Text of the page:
A Sacred Journey
When one brother is diagnosed with a shattering illness, another brother is forced to face his demons as the family struggles to pick up the pieces and stay together in this powerful portrait of love and what it means to truly care for each other.
This remarkable documentary is about a remarkable man and an amazing family. The introduction, a quote by Rosalyn Carter, states: “There are only four kinds of people in this world. Those who have been caregivers, those who are caregivers, those who will be caregivers, and those who will need caregivers.”
Juan Jose Quintero was married, the father of a son and daughter, and the member of a large and caring family. Then he learned he had ALS, also known as “Lou Gehrig’s disease,” and that he would eventually wind up in bed without the use of his muscles and that he would ultimately die. But his perseverance during this time touched his family and his brother, Ernesto, who was on drugs, and who decided he needed to get off the drugs to be there for his brother. He not only gave up the drugs but cared for his brother, became a filmmaker, and is the one responsible for this awesome documentary.
Juan’s mother comments that there are a total of 12 caregivers which includes herself and her husband, five of Juan’s siblings, and nurses and CNA’s. She says, “Everything is all good, so thank God.” She checks his vitals often and we learn that Juan was diagnosed with ALS at age 35, during the prime of his life.
The documentary does a good job in fleshing out the family’s past and happy moments by showing old family home videos-showing the viewer the adults back when they were kids. Various photos are shown with the names and relationships of the family members. Several interviews are also done which gives the viewer an idea of what life was like before this tragic event entered their lives. And recent interviews are included with glimpses into this family’s devotion and commitment to one another. Their commitment to Juan and his to them is truly inspiring.
Juan’s son John Paul was diagnosed with a rare blood disease and needed transfusions every two weeks as he grew up. This was added to the family’s already difficult tasks. Juan himself often took John Paul for the treatments until he could no longer physically go. One of the interesting things of the documentary is how it gives updates on John Paul every so often, for example listing that he is now receiving transfusion number 168!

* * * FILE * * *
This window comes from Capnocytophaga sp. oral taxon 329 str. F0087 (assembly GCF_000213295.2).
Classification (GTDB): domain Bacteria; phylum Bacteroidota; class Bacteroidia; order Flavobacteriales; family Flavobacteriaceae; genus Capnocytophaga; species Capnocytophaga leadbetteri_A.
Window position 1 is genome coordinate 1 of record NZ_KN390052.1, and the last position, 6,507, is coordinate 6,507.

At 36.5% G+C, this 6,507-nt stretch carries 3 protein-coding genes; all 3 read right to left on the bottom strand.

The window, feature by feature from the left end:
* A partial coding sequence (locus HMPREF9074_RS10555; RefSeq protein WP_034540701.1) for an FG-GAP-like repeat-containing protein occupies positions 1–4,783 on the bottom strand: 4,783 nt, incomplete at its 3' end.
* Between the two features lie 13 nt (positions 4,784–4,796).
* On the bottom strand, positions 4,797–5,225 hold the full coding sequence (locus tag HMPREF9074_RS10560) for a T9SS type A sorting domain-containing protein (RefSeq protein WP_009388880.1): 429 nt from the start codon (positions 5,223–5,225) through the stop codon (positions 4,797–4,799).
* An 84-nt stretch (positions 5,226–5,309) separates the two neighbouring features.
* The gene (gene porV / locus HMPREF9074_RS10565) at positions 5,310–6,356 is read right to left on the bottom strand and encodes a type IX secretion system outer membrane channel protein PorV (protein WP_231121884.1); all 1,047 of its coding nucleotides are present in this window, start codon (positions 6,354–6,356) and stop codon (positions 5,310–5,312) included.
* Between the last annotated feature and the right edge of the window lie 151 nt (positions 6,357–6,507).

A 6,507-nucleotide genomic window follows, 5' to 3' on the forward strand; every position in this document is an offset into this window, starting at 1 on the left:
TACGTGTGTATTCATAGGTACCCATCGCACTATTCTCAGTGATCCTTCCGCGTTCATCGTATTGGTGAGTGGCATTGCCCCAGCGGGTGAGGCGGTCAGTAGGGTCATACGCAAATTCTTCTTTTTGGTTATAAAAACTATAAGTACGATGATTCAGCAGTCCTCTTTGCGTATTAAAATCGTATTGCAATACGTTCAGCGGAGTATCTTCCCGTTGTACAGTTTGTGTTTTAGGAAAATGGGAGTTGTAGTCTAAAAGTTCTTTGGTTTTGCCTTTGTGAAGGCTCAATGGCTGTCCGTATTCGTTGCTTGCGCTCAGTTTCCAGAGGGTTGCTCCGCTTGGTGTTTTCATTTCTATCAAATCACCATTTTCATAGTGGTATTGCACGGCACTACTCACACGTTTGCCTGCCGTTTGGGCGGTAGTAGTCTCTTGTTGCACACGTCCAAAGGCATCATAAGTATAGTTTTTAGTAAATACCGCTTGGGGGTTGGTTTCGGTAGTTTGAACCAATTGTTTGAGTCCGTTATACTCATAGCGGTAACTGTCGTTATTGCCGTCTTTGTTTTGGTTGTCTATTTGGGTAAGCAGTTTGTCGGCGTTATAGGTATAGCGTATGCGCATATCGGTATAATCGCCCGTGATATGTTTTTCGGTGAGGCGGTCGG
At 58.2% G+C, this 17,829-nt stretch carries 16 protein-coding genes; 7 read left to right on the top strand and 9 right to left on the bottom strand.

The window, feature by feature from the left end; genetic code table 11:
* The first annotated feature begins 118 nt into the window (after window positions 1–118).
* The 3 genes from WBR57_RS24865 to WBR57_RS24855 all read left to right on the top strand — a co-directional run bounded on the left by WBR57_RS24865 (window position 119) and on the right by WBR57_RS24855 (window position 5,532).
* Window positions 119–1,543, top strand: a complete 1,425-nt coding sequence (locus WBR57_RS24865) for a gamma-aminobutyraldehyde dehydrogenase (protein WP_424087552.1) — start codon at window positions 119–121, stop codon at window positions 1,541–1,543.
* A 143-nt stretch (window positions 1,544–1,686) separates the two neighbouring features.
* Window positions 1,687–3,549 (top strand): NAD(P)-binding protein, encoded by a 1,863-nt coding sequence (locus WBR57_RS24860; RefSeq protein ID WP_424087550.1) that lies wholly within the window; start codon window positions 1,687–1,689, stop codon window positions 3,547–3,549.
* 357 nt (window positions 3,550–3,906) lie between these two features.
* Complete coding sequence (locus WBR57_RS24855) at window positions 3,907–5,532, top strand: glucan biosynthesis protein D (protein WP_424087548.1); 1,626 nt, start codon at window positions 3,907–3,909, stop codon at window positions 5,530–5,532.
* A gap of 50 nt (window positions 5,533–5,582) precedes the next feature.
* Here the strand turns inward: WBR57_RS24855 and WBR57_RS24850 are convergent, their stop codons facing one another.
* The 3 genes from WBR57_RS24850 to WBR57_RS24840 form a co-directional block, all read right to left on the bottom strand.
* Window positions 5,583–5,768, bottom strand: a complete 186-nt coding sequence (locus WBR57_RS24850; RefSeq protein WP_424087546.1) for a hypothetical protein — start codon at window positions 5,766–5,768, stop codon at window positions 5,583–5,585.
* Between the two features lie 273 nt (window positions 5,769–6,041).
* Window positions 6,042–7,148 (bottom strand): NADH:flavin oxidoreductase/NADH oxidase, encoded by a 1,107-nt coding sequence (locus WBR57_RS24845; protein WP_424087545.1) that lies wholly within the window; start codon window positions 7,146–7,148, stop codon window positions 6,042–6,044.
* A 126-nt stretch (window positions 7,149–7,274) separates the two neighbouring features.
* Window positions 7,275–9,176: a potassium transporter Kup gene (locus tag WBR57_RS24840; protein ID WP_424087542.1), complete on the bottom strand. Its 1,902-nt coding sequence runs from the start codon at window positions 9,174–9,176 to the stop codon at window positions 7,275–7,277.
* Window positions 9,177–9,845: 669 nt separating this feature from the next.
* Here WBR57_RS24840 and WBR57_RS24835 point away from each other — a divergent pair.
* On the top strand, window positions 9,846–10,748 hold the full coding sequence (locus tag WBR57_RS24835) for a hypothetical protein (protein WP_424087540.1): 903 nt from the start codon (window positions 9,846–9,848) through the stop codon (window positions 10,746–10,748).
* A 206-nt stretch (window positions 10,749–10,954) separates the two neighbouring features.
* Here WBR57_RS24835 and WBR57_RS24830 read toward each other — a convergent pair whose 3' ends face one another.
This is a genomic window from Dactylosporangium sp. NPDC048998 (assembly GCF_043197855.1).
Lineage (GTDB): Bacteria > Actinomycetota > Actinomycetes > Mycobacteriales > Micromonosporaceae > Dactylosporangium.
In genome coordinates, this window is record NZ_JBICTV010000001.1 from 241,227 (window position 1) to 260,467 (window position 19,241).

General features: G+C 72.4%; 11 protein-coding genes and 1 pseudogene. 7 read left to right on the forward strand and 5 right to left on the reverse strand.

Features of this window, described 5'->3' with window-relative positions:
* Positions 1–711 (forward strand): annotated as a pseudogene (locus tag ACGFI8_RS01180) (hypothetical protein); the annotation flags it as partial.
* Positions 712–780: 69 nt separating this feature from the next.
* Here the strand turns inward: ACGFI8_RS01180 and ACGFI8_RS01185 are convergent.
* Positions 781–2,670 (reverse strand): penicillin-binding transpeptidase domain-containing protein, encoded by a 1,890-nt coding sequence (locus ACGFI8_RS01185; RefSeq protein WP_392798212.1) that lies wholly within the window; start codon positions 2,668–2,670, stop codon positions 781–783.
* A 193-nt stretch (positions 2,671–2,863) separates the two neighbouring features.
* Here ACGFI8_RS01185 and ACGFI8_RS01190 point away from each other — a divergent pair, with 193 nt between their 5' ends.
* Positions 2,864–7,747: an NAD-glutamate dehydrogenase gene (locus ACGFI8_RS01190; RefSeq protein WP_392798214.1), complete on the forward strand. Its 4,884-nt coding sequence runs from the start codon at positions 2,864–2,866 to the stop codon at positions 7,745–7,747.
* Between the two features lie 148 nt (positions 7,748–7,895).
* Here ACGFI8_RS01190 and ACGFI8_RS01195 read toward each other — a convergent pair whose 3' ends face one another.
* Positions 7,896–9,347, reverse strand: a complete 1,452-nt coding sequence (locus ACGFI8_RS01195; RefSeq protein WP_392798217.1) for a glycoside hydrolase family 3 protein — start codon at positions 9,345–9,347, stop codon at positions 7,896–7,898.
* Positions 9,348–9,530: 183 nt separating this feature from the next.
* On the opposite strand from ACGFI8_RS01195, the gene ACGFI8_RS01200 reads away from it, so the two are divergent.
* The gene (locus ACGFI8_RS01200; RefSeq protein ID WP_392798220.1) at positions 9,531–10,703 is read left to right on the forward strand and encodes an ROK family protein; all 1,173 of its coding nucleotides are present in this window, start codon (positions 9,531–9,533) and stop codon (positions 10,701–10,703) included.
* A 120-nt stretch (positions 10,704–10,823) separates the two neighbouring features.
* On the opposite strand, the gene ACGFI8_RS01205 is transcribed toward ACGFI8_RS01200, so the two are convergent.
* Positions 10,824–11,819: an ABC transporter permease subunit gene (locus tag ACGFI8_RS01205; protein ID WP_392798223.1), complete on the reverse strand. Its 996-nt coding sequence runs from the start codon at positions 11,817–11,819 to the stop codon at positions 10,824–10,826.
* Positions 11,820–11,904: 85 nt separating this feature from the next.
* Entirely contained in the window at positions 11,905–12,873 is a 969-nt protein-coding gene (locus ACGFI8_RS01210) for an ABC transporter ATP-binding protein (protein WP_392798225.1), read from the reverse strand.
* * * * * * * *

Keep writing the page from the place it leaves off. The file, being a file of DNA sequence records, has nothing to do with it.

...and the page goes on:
Family members share their love and tears regarding the progression of Juan’s disease. They also hold family meetings. In a poignant and touching scene Juan’s father says he hopes his son will continue to hold on for as long as he can, but it’s ultimately Juan’s decision. One of Juan’s difficult decisions is whether or not he will go on a ventilator, which can save his life but the quality of his life will not be easy.
The documentary covers the various aspects of dealing with this hardship very well. It is Juan’s dream to have a mural of his and his family’s life done on a nearby wall. The family has to come up with an artist to paint it but they are racing against time as Juan is given a short time to live. On top of this, there is talk of a law being passed which would prevent the mural from being painted. It seems there is always a challenge to be faced. And the family explores every possible cure that they can for Juan, realizing after a while that people may mean well, but a lot of the suggestions they receive for treatment makes little or no difference at all. In a telling moment, Juan says, “Everyone is rooting you on, but no one is waling the path” (that he walks).
Yet this amazing documentary chronicles moments that people thought would never happen, such as Juan’s 38th birthday in 2007. And the amazing support he continues to receive is fantastic, as family members and friends hold fund raisers to help continue to pay for the large medical bills that come along with this debilitating disease. The day finally arrives for the revealing of the mural in honor of Juan and his family. Yet Juan continues to beat each diagnosis of how much time he has remaining. As one family member jokes, “Fourteen years later and he’s still with us. Juan might outlive all of us!” The family’s faith and prayers, in the midst of their personal storms, is inspiring and uplifting.
We also get to see an amazing thing which happens regarding young John Paul, and the graduation of Juan’s daughter and her entrance into college. There are unquestionably several inspiring moments in this remarkable documentary. The film merits our Dove seal for Ages 12+ due to the use of mild language and the mature theme.
The Dove Take:
This inspiring film shows the indomitable and unwavering spirit of an amazing family and of an amazing man.